OLM Poll for Governor General Winner: Roberta L. Jamieson, O.C.
Roberta L. Jamieson, OC, is a Canadian lawyer and First Nations activist known worldwide for her work in non-adversarial conflict resolution. She was selected as the popular choice for the next Governor General in Ottawa Life Magazine’s recent poll.
Jamieson was the first Indigenous woman ever to earn a law degree in Canada and the first non-Parliamentarian to be appointed an ex officio member of a House of Commons committee. Later, she was the first woman appointed as Ontario Ombudsman.
Growing up in a large family on the Six Nations of the Grand River territory in Brant County, Ontario, she learned to be an effective conciliator between her eight siblings. This skill would later define her career as one of the principle architects of non-adversarial conflict resolution.
Jamieson started her education at McGill University in 1970 set on a career in medicine. But during her undergraduate degree, she became embroiled in the situation of the James Bay Cree, an Indigenous nation whose traditional hunting grounds were flooded to make way for a massive hydroelectric project in the 1970s. After her involvement in this struggle, Jamieson realized the best way she could help First Nations defend their rights and interests was by studying law. She graduated from the University of Western Ontario’s law school in 1976.
As a lawyer, Jamieson worked primarily as a policy advisor in government bodies. She first served as the commissioner of the Indian Commission in Ontario, then became Ontario’s Ombudsman in 1985. As Ombudsman, she instituted consultations with the aboriginal community in the province to ensure their voices and opinions were heard and paid due attention. After ten years at this post, she was elected the first female chief of the Six Nations of the Grand River Territory.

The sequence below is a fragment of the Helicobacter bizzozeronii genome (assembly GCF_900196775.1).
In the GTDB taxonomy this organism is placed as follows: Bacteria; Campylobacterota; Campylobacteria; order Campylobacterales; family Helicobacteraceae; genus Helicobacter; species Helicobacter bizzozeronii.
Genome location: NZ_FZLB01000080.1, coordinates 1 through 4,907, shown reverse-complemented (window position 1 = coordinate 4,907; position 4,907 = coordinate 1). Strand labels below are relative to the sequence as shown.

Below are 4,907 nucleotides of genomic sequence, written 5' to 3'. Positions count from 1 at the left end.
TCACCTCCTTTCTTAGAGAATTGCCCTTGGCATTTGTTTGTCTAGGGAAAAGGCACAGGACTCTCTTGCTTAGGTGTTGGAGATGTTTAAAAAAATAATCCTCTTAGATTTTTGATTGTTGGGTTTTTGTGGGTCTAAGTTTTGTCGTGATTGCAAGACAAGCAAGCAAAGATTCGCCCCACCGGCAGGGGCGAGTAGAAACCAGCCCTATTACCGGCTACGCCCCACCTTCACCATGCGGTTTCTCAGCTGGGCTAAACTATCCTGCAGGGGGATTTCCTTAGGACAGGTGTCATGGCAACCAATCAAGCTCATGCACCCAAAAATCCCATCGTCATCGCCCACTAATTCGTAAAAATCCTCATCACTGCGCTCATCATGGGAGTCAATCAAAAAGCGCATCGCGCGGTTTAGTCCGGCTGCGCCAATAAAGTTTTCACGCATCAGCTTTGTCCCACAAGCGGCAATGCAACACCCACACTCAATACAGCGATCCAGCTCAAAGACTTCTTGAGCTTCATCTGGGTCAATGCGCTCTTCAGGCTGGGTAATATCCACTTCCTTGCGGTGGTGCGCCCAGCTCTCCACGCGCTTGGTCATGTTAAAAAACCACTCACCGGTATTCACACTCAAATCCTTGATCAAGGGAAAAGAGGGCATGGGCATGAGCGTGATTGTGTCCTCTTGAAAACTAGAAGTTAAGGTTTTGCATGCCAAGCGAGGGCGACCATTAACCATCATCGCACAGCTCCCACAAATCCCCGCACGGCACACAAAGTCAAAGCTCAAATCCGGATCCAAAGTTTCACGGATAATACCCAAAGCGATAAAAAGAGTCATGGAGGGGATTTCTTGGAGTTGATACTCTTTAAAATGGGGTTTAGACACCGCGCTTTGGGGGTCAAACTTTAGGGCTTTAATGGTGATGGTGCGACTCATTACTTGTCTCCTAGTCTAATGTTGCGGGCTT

Her notable career as a conflict resolver, problem solver, advisor and advocate was founded upon her upbringing in the Six Nations of the Grand River Territory and her early awareness of Mohawk political traditions. Heather Ball, author of Great Women Leaders, a book which contains a chapter on Jamieson (among other legendary women, like Rosa Parks) describes the practice of “holding council” in Mohawk tradition. Here, people gathered, opined, shared, spoke, and kept communicating until consensus was reached. This practice, Ball writes, is signature to Jamieson’s work, which holds that “decisions should be reached by discussion and consultation in a cool-headed manner, rather than through angry confrontation.”
Jamieson is recognized worldwide for her work in non-adversarial conflict resolutions and alternative dispute resolution methods. She received the Goodman Fellowship from the University of Toronto in 1991, and the international Association for Conflict Resolution’s Mary Parker Follet Award in 1992 for her passionate, bold advocacy. On April 13th, 1994, she was awarded the Order of Canada, and was promoted to an Officer of the Order of Canada in June, 2016.
Charity and non-profit work are a large part of Jamieson’s impact on the lives of many Canadians—and specifically Indigenous people— throughout her career. She was a founding board member of the Canadian Native Law Students Association and the Centre for Research in Women’s Health, and a founding chair of the international media arts festival ImagineNATIVE, which showcases the work of Indigenous artists.
Most notably in this area is Jamieson’s current position as the president and CEO of Indspire, an Indigenous-led charity that invests in the education of First Nations, Inuit, and Metis people. Indspire is Canada’s largest Indigenous-led charity and one of the top ten charities in Canada. Jamieson intends to step down from her post in February, 2021 after 17 years of leadership.
As Governor General of Canada, if appointed, Jamieson would be the first Indigenous person to hold the role. She is recognized worldwide for her conflict resolution and advocacy work and has spent her life fighting and defending the rights of Indigenous people. Though Governor General is a ceremonial role her appointment as the Canadian head of state would both make a major positive impact for Indigenous people and Canada as a whole, and honour the life’s work of an incredible woman.